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Actor Sean Penn hopes for peaceful end to Iraqi crisis
BAGHDAD, Iraq -- U.N. inspectors hunted for weapons of mass destruction at missile plants and nuclear complexes Sunday, while an unusual visitor -- Hollywood star Sean Penn -- spoke out in Baghdad against a U.S. attack and in support of the Iraqi people caught up in an international crisis.
In Berlin, meanwhile, the German defense ministry said the United Nations had asked it to supply the inspection operation with unmanned spy aircraft to help in the search for banned Iraqi weapons or the facilities to make them.
A decision on whether to supply the LUNA drones and the technicians needed to maintain them likely will be made this week, said a ministry spokesman on customary condition of anonymity. German-U.S. relations were strained over Berlin's opposition to attacking Saddam Hussein, but Berlin has pledged full support for the inspection program.
Also Sunday, coalition jets patrolling the southern no-fly zone over Iraq fired on two installations, a surface-to-air artillery battery and a mobile radar unit, after coming under fire, the U.S. Central Command reported on its Web site.
It said the sites were near An Nasiriyah, about 100 miles southeast of Baghdad, and Al Basra, 240 miles southeast of the capital. Coalition planes hit three targets in the southern no-fly zone Saturday.
An Iraqi military spokesman said "the evil American and British warplanes bombed civil and service installations in the provinces of Dhi Qar and Wassit" on Sunday but offered no further information, the official Iraqi news agency reported.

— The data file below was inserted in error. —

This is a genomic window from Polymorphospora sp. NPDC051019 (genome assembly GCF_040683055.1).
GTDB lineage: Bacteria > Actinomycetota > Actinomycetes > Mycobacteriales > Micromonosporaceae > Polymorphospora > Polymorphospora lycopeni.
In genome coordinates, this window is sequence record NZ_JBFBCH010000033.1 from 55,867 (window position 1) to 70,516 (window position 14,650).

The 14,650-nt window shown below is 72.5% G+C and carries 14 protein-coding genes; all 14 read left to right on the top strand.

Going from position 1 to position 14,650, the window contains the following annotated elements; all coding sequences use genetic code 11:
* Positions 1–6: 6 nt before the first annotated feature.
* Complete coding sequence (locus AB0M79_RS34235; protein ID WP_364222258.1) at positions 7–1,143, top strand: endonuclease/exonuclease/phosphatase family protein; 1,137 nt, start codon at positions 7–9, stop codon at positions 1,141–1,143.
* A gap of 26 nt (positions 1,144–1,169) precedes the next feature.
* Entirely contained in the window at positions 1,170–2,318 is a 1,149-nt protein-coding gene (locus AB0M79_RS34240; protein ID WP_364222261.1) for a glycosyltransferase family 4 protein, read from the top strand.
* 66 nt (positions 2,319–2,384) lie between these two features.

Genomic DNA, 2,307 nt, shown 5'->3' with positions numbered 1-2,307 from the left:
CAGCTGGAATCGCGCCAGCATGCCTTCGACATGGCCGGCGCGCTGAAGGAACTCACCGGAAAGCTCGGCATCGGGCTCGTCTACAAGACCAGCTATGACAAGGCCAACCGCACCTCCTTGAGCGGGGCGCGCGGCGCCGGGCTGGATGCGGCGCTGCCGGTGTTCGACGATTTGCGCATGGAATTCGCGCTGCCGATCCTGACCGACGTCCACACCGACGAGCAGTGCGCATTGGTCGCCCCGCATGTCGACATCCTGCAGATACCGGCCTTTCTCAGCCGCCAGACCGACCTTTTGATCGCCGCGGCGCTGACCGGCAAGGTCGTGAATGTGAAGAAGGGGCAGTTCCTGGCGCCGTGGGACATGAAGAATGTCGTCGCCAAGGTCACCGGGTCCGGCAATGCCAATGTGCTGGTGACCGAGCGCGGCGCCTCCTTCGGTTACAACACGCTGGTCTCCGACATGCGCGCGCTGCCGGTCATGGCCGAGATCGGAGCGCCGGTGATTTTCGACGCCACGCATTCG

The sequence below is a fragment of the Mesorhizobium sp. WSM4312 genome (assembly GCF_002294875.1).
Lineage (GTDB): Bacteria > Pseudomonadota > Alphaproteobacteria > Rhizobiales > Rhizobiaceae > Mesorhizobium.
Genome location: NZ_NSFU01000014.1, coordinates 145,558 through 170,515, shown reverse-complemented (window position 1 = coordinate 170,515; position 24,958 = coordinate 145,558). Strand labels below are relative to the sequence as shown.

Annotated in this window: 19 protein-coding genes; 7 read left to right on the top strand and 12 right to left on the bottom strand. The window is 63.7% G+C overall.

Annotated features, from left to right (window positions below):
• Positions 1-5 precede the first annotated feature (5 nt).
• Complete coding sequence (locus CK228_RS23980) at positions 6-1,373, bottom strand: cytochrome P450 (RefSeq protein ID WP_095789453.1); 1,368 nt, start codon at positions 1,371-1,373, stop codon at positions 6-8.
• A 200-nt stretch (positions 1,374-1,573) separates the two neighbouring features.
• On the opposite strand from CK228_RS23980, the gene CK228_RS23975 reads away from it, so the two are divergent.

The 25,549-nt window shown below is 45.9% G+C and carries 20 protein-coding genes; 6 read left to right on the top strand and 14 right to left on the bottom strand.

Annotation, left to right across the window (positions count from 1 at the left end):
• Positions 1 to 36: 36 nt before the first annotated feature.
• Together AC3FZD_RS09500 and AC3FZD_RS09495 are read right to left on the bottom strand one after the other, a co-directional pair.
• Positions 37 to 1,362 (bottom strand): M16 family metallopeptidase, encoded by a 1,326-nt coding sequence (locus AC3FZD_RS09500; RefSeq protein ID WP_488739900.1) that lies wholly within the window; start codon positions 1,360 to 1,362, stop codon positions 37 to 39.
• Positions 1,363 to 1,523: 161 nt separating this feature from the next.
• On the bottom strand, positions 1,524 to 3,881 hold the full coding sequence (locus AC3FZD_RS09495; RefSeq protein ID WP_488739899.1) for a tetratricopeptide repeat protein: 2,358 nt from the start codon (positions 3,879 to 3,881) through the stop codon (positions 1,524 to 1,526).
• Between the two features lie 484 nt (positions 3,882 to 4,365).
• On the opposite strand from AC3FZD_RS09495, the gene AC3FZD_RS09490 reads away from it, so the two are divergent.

Penn issued his comments at the end of a three-day visit to Iraq which was organized by the Institute for Public Accuracy, a research organization based in San Francisco.
"Simply put, if there is a war or continued sanctions against Iraq, the blood of Americans and Iraqis alike will be on our (American) hands," Penn said at a news conference in the Iraqi capital Sunday.
U.N. inspectors hunting for banned weapons of mass destruction searched a missile plant south of Baghdad that the United States said had aroused suspicion. It was one of 10 sites the inspection team visited Sunday, according to Iraqi government officials and a statement by U.N. inspectors' headquarters in Baghdad.
Iraqi officials said the inspectors also revisited al-Qa'qaa, a large nuclear complex just south of Baghdad, Sunday that had been searched Saturday and last week as well. The site had been under U.N. scrutiny in the 1990s and was involved in the final design of Iraq's nuclear weapons ambitions before it was destroyed by U.N. teams after the 1991 Gulf War.
The United Nations offered no details on Sunday's inspection at al-Qa'qaa. During their Saturday visit, inspectors said the question the director of the facility about changes made since teams were last in Iraq four years ago. Last week the teams began taking inventory of nuclear materials still at the site.